Mobile: Television?s new companion
Mobile and television go hand-in-hand, especially when marketers tie the medium to a TV advertisement as a way to leverage both channels. While companies such as Shazam, Viggle and GetGlue have been strengthening their efforts, others are missing out on a big opportunity.
Old Navy, Sony, Pepsi, General Mills and Burger King are among the companies that have incorporated mobile into their television advertisements. By doing so, marketers are able to connect with users on a deeper level.
"Mobile is the perfect companion for television,? said Kimber Myers, senior director of partnerships at GetGlue.
?Just as laptops replaced desktops for people as they're multitasking while they watch TV, smartphones and tablets are an even less invasive way for people to interact with fellow fans around shows they're watching and get additional content,? she said.
The concept of the second screen is a mobile device that is used while watching TV.
Additionally, the first screen is becoming ever more prevalent as mobile device usage continues to grow in both adoption and individual usage.
As market penetration of smartphones and tablets deepens, social TV and the second screen will increase as well.
Companies like GetGlue, Shazam and Viggle are making their mobile applications even more fun and functional for users.
This helps app usage extend beyond early adopters into the mainstream.
According to Ms. Myers, HBO is a great example of a marketer who gets it.
?HBO Go is just genius as an iPad and iPhone app,? Ms. Myers said. ?You start off with their great content, which is absolutely key to keeping people engaged on any platform. You can watch ? or rewatch ? all of their programming there, but it isn't just a TV anywhere app.
?With the supplemental content available in various forms, they're making their viewers even bigger fans of their programming, which is very smart given their business model,? she said. ?In terms of brands, with Pepsi's campaign for ?The X Factor? last year, they spent $60 million.
?But that $60 million didn't just go to linear advertising ? they were smart enough to realize that additional avenues, such as social services like GetGlue, were perfect to reach audiences in a new way.?
Made for TV
According to David Jones, executive vice president of Shazam, mobile is the answer to the decades-old problem of how to make television interactive.
Mobile technology is affordable and has achieved scale in the marketplace.
Additionally, 86 percent of consumers are already using mobile while watching television, with a significant number of people using their mobile device to get information about the products they see in the ads.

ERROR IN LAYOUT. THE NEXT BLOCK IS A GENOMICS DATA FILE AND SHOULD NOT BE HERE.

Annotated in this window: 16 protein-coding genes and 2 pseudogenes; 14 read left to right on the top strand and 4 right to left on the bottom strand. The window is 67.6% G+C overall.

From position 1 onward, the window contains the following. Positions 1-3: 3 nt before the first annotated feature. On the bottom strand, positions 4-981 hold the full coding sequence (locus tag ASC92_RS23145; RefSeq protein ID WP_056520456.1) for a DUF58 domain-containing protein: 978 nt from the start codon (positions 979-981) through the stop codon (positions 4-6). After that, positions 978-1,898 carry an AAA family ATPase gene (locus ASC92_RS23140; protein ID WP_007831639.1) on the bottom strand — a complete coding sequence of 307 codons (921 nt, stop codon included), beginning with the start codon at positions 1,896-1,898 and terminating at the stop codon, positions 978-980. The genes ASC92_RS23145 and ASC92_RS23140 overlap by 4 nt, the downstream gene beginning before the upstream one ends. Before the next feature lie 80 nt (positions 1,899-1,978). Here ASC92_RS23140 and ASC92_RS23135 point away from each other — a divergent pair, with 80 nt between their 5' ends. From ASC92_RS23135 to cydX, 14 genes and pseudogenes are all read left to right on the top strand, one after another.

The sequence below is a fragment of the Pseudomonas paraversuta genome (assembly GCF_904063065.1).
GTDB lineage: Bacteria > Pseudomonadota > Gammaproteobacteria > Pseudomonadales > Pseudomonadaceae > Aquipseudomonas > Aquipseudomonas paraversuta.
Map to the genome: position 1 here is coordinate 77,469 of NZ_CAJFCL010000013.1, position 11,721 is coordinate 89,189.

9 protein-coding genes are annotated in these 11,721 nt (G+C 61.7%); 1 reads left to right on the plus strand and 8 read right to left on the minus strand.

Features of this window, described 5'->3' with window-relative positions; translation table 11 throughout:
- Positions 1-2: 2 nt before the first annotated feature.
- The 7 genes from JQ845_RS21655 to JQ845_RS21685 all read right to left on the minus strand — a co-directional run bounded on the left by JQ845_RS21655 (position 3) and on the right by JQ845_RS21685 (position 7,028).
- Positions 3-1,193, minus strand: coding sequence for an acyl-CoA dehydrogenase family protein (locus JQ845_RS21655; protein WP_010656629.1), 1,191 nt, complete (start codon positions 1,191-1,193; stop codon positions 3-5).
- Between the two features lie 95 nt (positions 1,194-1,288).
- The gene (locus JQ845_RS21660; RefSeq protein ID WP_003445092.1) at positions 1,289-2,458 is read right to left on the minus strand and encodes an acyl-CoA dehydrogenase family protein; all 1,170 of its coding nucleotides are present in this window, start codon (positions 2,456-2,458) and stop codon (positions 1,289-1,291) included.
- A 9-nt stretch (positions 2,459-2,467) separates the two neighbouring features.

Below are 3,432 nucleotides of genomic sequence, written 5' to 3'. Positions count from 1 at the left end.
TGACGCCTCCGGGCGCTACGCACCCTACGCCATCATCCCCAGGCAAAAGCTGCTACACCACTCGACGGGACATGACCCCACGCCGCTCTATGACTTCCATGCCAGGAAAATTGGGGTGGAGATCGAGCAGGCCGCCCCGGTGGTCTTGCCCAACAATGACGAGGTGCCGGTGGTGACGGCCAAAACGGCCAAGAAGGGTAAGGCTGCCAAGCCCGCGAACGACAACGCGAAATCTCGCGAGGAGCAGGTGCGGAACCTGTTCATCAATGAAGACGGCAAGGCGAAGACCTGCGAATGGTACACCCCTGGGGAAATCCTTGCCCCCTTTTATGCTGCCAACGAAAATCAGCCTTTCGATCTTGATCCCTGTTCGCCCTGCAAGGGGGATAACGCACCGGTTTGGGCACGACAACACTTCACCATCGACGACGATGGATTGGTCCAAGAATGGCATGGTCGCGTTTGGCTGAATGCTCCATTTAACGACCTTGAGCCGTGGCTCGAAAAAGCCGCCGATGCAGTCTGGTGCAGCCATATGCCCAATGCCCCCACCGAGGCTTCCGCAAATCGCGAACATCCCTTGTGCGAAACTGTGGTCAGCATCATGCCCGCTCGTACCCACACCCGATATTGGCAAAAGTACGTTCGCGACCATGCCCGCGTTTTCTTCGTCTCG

?Mobile and TV were made for each other ? particularly in households where people watch television together,? Mr. Jones said. ?Using a mobile device as a TV companion gives people a personalized experience that is unobtrusive to other viewers, enabling them to interact with the programs or commercials that interest them without interrupting the viewing experience of the other people in the room.
?And, because people keep their mobile devices wherever they go, when they use Shazam with a Shazam-enabled show or commercial, they can interact with it wherever they are because the result lives on in their tags,? he said. ?It's like bookmarking a TV ad as a favorite to save it for later.
?As mobile technology continues to innovate, people will be able to enjoy a richer, more engaging experience when they use mobile phones or tablets to interact with television. This will include TV scripted programming, live events and advertising ? it will be commonplace for TV viewers to "lean-in" and engage with interactive experiences on the second-screen.?
The show must go on
Mobile presents marketers with a unique opportunity.
The channel delivers exceptional targeting abilities that deliver rich, relevant content that enhances the TV viewing experience.
?That content can be about the shows people are watching or it can be contextually targeted marketing. When done well, everyone including the consumer, networks and advertisers wins,? said Jason Reindorp, vice president of marketing at Viggle.
?There's a lot happening in this space ? lots of apps for lots of great shows,? he said. ?TV viewers don't want to change apps whenever they change the channel, so we built Viggle as a platform which allows networks and producers to quickly and easily create apps that deliver real rewards for its users.?
Rimma Kats is associate reporter on Mobile Marketer, New York